The way our financial system works can get complicated very quickly. It's certain you will see the phrase ‘interest rates’ when it comes to both borrowing and saving. Understanding at least the basics of interest rates is vital when comparing loans as they can end up costing you a lot more than you bargained for. This guide will take a look at interest rates for borrowing and saving, they can be a positive thing too!
Interest Rates are simply a percentage that you will be charged on the total amount that you borrow. So, if you borrow money from a lender, overall you will pay back more than the initial sum that you borrowed. In a way, interest rates are similar to hiring a car, it’s the fee that you pay for the benefit of being able to ‘hire’ someone else’s money.
The single most important interest rate in the UK is the Bank of England Base Rate, which they set 8 times a year and influences what interest lenders will charge you. As a borrower, this rate is not the only one that affects you. Your interest will depend on other factors such as your own credit history, the better your credit score is the less interest you will pay. This is because the bank will find it less risky to lend you money.
Interest rates are not just one way and can help you make money on your savings. Banks give you interest on money that you put into and keep in a savings account and can therefore be a useful way of building up your savings without having to actually do anything. Interest rates on savings are generally much lower and you may have to save a significant amount to get a decent return.
Compound interest can be a way of being charged more or making even more money on your savings. Compounding essentially means you add interest onto savings or loans where you have already added interest to. So if you are earning compound interest on your savings, every year the interest rate will be of the total money in the account, both the initial sum and the sum accrued through interest. So, if you had £1,000 with 10% interest, after year one you would have £1,100. After year two you would earn another £100 plus a further £10 on the initial £100 you earned last year.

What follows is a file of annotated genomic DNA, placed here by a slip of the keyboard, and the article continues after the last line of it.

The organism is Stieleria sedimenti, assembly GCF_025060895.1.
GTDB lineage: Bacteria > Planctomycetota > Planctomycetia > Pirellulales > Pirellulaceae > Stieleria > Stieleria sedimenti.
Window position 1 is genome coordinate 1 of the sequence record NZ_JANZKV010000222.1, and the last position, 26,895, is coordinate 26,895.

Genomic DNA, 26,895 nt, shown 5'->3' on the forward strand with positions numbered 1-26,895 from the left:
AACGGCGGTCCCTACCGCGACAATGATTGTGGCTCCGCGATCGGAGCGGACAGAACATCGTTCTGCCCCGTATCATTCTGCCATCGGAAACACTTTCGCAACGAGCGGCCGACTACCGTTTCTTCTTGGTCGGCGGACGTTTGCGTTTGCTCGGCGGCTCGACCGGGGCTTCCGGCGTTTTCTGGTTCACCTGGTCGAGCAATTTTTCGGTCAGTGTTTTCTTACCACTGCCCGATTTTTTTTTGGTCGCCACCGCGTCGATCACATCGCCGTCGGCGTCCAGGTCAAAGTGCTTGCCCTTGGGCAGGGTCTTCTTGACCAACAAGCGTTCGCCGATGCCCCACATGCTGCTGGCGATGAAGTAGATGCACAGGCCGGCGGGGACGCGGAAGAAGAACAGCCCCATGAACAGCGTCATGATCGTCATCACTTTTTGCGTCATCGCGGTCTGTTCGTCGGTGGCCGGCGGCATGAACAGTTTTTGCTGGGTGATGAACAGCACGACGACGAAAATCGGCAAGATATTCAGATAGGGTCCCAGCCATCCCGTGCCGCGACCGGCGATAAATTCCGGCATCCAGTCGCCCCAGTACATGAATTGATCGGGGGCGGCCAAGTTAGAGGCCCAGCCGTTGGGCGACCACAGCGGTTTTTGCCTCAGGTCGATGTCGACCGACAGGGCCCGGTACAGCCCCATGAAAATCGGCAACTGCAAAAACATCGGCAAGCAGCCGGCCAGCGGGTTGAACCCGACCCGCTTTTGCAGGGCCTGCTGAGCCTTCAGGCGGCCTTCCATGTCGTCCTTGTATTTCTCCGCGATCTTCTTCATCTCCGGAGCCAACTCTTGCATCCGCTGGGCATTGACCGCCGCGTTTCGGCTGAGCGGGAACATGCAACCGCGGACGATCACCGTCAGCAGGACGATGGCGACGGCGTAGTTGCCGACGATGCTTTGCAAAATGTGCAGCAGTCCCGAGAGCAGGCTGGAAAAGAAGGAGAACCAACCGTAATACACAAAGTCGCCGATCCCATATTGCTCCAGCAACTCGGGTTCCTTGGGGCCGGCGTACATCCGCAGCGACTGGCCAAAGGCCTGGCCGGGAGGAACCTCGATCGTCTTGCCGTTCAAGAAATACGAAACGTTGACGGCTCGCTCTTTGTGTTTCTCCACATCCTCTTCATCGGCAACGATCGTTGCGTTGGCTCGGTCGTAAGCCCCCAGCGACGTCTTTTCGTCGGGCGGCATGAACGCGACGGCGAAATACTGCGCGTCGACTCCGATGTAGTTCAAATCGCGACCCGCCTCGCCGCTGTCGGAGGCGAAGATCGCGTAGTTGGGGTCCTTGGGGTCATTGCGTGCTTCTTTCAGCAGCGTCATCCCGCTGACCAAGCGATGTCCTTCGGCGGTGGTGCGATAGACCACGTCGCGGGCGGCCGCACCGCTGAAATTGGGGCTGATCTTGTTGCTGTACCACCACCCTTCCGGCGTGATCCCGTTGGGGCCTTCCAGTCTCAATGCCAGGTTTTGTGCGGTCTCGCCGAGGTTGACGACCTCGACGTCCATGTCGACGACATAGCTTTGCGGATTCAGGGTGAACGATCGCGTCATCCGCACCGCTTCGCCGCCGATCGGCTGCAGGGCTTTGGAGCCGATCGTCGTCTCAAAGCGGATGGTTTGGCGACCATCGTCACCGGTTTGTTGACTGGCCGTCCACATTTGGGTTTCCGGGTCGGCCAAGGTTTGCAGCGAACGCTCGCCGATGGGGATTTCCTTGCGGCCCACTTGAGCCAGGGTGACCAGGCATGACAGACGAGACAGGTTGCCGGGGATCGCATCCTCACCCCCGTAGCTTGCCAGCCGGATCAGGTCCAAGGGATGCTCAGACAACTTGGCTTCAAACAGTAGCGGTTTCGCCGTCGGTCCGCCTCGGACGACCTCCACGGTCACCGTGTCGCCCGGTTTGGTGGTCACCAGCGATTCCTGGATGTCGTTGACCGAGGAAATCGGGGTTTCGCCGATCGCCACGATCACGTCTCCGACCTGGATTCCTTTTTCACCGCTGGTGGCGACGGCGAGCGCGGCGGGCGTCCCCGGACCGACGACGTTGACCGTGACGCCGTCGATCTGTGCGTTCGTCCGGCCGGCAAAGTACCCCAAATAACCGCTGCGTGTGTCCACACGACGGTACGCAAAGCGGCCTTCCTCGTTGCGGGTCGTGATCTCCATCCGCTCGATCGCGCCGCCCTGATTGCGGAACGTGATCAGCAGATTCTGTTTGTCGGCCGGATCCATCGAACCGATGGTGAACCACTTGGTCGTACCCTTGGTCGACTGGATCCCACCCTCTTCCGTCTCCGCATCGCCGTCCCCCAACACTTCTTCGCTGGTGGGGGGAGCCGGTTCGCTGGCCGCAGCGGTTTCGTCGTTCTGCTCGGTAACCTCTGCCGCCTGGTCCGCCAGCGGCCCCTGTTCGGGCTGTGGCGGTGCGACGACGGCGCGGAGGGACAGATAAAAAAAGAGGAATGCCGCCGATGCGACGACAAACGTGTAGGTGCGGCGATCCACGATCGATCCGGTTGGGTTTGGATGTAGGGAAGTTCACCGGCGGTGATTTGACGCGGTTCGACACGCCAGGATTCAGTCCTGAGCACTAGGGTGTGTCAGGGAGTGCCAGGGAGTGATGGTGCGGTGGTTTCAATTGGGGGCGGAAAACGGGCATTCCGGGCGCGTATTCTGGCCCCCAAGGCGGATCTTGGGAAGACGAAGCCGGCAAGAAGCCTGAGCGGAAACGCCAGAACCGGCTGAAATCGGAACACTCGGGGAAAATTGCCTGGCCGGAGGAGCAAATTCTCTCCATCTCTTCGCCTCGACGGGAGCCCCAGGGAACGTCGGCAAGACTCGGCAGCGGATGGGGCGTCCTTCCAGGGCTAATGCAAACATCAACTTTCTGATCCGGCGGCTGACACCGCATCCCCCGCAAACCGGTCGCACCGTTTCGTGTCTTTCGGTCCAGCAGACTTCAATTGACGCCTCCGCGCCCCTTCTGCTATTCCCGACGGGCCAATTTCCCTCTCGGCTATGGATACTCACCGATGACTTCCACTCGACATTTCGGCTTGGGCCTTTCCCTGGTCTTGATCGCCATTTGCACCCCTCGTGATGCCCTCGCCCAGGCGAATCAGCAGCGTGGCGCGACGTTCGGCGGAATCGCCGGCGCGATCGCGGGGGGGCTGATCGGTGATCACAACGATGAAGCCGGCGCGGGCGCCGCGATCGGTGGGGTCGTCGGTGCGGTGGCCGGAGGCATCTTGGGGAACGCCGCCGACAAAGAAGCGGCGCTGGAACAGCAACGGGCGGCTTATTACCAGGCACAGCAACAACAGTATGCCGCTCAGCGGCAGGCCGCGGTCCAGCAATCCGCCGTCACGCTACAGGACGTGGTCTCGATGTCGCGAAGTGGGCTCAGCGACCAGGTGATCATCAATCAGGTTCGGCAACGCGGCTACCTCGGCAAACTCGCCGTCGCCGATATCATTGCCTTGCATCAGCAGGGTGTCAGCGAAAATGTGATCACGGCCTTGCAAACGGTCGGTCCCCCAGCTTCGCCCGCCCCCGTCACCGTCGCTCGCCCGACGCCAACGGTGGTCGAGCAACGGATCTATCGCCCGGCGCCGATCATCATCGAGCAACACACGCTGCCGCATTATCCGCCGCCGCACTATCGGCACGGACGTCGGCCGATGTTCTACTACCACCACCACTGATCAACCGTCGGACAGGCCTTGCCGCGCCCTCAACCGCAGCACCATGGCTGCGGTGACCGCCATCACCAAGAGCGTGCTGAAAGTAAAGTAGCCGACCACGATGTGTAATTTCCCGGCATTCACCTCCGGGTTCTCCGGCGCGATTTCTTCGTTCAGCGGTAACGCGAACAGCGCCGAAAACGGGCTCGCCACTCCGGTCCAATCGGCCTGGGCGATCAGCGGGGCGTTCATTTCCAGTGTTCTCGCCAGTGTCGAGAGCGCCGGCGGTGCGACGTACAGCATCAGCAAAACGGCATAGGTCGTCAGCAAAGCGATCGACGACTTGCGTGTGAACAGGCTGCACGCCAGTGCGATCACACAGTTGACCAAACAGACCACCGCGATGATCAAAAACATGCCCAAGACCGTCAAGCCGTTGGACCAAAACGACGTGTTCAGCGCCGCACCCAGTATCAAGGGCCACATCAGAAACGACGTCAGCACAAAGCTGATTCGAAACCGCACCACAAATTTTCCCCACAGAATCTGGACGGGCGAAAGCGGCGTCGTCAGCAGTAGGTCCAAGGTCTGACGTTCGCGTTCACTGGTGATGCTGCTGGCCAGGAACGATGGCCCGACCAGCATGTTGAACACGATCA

An APR (Annual Percentage Rate) is how much it will cost you to borrow money on credit card and loans. When you take money from a lender they will give you an APR which is the interest rate plus any fees that you have on your loan. It’s a useful number because it makes it easier to compare loans. Because there will be different interest rates for different individuals based on their credit score, when advertising an APR lenders have to expect at least 51% of the customers who apply for it will receive this or lower.
If APR is used for debts, then its savings equivalent is AER (Annual Equivalent Rate). Essentially the AER is designed so you can easily compare between different accounts, showing you how much interest you would get if you put the money into the account. There is a key difference between the gross interest rate and the AER. The AER includes compounding, whereas the gross interest rate is purely the rate of interest on your original deposit of money.
Flat interest rates are thankfully becoming less common, but if you see them you should avoid this type of borrowing at all costs. APRs work on outstanding debt, therefore it will only charge you interested on the debt that you have left with the lender. Flat interest rates operate completely differently and will charge you interest on the total amount you borrowed for your entire repayment. Meaning if you borrowed 10,000 and only had 1,000 left, you would still be paying whatever the percentage was on the initial 10,000.
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